Another aspect is that we don’t shop for groceries with Madame Zahra making those wonderful meals. Not shopping for groceries and cooking our own meals, removed an enjoyable aspect to our travels; shopping in the local markets, finding interesting and delicious ways to incorporate available foods into our lifestyle.
|Tom’s beef bolognaise was served with bread. Believe me, at this point, I never comment about anything he eats. If he likes it, I’m thrilled as he is when I receive a meal befitting my way of eating.|
We realize that we knew this going in. In our adventuresome nature, with a desire to experience other ways of life, this element has had somewhat of an impact on us. We’d be lying to say otherwise.
|The smoke from all of the food being prepared to be served in the tents after dark. The smell is enticing.|
Sure, we love not chopping the cabbage and carrots for our former nightly coleslaw salad which oddly, we don’t miss. We love not having to cook, clean up and do dishes. Selfishly, we enjoy being served and then being able to get up from the table and wander back to the salon to enjoy the remainder of our evening. Who wouldn’t?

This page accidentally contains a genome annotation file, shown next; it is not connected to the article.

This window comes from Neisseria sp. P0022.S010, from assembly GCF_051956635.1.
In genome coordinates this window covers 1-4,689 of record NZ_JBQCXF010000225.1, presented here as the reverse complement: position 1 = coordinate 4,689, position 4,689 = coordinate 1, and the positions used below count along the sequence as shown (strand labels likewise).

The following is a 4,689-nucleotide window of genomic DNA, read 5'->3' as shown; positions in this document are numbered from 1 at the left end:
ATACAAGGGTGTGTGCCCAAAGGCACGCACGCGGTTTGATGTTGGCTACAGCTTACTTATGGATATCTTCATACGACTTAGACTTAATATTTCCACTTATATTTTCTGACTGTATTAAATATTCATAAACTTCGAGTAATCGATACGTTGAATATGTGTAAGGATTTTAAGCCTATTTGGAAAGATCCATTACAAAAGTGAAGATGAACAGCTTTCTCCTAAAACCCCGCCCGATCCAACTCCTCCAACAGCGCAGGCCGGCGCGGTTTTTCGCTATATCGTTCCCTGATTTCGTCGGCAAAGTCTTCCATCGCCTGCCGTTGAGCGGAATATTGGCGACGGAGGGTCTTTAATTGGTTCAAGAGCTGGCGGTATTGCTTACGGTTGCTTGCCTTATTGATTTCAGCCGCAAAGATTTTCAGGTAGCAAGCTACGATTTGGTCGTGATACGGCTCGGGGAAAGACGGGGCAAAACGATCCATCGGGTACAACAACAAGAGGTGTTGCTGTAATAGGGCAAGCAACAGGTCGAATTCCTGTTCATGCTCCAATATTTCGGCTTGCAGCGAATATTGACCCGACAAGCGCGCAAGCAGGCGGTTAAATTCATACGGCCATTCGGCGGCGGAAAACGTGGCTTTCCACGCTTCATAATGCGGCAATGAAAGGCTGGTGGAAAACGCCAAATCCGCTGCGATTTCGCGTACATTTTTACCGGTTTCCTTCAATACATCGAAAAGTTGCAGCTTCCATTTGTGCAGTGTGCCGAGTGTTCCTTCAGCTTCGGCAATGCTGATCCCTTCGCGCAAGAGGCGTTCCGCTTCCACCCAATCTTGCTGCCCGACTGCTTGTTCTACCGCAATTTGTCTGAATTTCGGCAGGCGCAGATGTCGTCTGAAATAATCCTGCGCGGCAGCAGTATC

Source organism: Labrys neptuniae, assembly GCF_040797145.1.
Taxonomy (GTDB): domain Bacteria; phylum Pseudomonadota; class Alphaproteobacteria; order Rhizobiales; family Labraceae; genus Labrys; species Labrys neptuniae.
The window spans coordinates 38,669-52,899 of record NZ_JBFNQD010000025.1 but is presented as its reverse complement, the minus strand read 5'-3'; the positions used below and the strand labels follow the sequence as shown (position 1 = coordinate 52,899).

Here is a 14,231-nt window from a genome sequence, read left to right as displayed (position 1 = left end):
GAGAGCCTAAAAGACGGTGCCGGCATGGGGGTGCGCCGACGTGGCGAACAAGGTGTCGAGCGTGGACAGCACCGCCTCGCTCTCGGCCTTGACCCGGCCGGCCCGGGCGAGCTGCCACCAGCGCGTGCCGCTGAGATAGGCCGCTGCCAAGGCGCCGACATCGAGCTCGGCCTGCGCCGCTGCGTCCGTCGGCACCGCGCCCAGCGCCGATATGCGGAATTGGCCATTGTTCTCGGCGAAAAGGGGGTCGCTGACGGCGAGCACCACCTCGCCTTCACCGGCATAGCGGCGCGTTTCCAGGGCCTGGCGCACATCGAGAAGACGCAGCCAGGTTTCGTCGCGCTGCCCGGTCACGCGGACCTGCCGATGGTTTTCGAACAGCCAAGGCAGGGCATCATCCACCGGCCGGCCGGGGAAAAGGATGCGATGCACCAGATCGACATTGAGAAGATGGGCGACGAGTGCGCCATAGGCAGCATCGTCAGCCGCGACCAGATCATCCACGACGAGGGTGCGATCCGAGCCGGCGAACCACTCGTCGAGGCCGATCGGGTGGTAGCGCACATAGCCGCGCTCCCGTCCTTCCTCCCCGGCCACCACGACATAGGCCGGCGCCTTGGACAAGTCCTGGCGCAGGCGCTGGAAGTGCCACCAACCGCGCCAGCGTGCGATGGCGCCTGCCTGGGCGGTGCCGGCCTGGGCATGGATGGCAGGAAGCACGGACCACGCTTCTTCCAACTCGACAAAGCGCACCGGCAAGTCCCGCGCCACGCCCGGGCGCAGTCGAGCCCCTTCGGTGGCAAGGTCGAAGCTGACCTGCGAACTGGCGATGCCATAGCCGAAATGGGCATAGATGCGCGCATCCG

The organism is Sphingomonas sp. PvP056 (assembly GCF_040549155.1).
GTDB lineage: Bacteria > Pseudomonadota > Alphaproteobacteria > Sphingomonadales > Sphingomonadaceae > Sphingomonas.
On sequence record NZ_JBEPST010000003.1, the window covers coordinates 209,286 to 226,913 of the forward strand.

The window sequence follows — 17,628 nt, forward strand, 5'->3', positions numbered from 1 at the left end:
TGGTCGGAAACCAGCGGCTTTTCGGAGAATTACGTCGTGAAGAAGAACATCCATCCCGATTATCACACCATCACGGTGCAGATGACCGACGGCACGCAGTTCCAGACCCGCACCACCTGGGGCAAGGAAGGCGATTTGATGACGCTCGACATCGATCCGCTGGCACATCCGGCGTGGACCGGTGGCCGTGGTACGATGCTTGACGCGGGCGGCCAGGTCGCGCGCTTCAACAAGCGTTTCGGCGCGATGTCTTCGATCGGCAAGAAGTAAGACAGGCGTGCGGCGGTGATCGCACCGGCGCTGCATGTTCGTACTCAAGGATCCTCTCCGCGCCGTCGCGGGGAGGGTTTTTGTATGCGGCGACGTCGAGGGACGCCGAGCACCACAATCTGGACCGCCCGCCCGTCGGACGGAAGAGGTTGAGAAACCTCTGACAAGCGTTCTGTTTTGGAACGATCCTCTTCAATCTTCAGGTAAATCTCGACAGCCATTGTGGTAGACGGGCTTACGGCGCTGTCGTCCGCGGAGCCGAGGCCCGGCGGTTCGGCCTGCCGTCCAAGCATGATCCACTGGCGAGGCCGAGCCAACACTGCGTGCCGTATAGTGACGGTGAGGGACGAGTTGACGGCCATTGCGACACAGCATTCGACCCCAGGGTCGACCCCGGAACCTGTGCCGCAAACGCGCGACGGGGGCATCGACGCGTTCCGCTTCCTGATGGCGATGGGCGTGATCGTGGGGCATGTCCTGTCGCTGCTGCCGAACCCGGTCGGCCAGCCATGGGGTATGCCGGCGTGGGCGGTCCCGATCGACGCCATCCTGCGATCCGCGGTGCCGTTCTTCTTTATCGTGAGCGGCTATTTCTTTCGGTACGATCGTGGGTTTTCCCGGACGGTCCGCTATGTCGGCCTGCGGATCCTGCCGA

|The orange juice vendors prepare for another busy night.|
Last night, we dined out once again, took a video and many photos, had another enjoyable evening, later returning home to watch a fun movie, “The Wolf of Wall Street.” It was a perfect day and evening.
|Delivery trucks are allowed into the Medina to drop off bottled water, a popular selling item.|
We’ve shared many aspects of life in the Medina over the past few weeks that we’ve enjoyed and will continue to enjoy. We have no regrets.
|Looks like three locals commiserating in the outdoor café. Note that they are all wearing jackets as we have done when going out at night. It’s very chilly.|
This is the fifth country we’ve lived in during the past 14 months: Belize, Italy, Kenya, South Africa and now Morocco. We’ve visited dozens more during our cruises and travels. Each home and each country in which we lived have had certain challenges: